A couple of weeks ago, I gave a talk on the origin of life and how it is providing incredibly serious problems for naturalists who seek to eliminate God from the scene. Modern biology has discovered quite a bit about the cell and its complexity, but in so discovering, they have also created quite a conundrum for themselves. How do you get any kind of life, with its requisite DNA code that carries the instructions for how things work operating together with the proteins that carry out the work? David Berlinski, who classifies himself as an agnostic, puts the problem in clear terms. He first identifies the different functions that go into creating proteins in the cell.1:
Replication duplicates the genetic message in DNA.None of the above is controversial. Biologists know that proteins are the things that do all the work of life. The description of DNA to RNA to amino acids to proteins is simple and directional. But Berlinski then notes that when we are talking about the origin of life, the description is reversed. In order to get a replication process, one must have proteins already. In fact, the famous Miller-Urey experiment sought to show that amino acids, not DNA chains, could be produced using natural processes. They were assuming that with amino acids, one can begin the replication process. Berlinski then makes an astute observation:
Transcription copies the genetic message from DNA to RNA.
Translation conveys the genetic message from RNA to the amino acids—whereupon in a fourth and final step, the amino acids are assembled into proteins.
If nucleic acids are the cell's administrators, the proteins are its chemical executives: both the staff and stuff of life. The molecular arrow goes one way with respect to information, but it goes the other way with respect to chemistry.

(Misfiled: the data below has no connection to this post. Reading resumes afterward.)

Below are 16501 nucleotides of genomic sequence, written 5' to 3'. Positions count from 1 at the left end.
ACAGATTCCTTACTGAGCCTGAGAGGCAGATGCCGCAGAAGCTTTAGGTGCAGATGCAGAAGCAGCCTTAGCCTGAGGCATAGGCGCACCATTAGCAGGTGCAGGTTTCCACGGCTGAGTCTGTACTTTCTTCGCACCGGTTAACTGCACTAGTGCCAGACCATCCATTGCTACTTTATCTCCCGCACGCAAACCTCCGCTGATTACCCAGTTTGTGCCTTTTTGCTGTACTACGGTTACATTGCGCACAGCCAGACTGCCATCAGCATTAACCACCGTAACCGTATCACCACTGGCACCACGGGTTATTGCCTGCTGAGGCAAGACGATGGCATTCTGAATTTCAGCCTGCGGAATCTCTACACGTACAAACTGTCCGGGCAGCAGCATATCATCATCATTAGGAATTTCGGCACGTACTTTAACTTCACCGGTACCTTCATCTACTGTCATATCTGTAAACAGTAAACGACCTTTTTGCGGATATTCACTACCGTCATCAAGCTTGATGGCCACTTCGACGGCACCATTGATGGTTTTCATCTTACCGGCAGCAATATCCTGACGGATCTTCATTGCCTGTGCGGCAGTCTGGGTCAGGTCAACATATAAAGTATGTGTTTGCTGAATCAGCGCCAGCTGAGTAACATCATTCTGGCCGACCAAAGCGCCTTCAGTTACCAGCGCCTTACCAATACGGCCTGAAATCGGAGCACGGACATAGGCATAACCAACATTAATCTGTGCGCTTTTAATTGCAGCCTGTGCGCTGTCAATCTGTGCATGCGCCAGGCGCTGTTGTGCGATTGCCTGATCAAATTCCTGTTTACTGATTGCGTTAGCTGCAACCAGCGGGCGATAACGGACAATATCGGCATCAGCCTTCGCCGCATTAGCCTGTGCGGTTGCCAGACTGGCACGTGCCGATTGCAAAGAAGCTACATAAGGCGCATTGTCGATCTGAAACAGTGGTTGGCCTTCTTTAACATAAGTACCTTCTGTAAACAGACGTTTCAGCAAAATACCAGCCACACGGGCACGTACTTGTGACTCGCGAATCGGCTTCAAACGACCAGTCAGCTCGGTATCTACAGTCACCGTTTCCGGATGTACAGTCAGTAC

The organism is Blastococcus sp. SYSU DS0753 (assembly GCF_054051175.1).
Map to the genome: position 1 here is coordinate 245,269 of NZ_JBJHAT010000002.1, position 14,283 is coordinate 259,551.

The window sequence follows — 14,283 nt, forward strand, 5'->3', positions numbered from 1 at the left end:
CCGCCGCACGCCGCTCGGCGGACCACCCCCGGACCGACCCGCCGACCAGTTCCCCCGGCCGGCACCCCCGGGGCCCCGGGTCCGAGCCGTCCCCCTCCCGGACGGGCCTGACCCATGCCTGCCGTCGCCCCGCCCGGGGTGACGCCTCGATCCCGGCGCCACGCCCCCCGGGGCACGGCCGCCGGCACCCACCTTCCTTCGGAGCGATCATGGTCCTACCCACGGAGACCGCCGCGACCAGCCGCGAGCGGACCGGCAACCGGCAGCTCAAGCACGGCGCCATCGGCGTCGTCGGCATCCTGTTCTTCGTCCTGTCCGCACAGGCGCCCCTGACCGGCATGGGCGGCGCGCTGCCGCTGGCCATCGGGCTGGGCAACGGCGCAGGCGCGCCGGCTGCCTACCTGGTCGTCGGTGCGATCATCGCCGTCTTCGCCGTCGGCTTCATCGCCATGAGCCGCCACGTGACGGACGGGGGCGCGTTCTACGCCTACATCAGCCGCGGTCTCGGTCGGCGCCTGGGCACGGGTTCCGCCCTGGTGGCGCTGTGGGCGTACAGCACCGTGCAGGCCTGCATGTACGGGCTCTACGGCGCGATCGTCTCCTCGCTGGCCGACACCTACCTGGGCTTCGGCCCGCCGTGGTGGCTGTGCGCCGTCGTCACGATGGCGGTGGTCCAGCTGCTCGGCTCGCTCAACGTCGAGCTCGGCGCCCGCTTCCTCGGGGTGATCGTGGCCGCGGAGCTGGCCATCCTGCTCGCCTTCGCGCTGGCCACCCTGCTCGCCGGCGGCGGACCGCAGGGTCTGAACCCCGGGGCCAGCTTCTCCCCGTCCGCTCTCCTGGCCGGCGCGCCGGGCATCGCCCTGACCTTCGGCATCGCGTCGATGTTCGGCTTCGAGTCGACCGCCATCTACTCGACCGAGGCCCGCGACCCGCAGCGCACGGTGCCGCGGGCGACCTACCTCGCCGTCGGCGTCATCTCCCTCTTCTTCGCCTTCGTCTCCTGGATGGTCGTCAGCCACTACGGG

Replication, transcription, and translation represent the grand unfolding of the central dogma as it proceeds in one direction. The chemical activities initiated by the enzymes represent the grand unfolding of the central dogma as it goes in the other. Within the cell, the two halves of the central dogma combine to reveal a system of coded chemistry, an exquisitely intricate but remarkably coherent temporal tableau suggesting a great army in action.
From these considerations a familiar figure now emerges: the figure of a chicken and its egg. Replication, transcription, and translation are all under the control of various enzymes, but enzymes are proteins, and these particular proteins are specified by the cell s nucleic acids, DNA requires the enzymes in order to undertake the work of replication, transcription, and translation and the enzymes require DNA in order to initiate it. The nucleic acids and the proteins are thus profoundly coordinated, each depending upon the other. Without amino-acyl-tRNA synthetase, there is no translation from RNA; but without DNA, there is no amino-acyl-tRNA synthetase.
On the level of intuition and experience, these facts suggest nothing more mysterious than the longstanding truism that life comes only from life. Omnia viva ex vivo, as Latin writers said. It is only when they are embedded in various theories about the origins of life that the facts engender a paradox, or at least a question: in the receding molecular spiral, which came first—the chicken in the form of DNA, or its egg in the form of various proteins? And if neither came first, how could life have begun?2 (Emphases in the original.)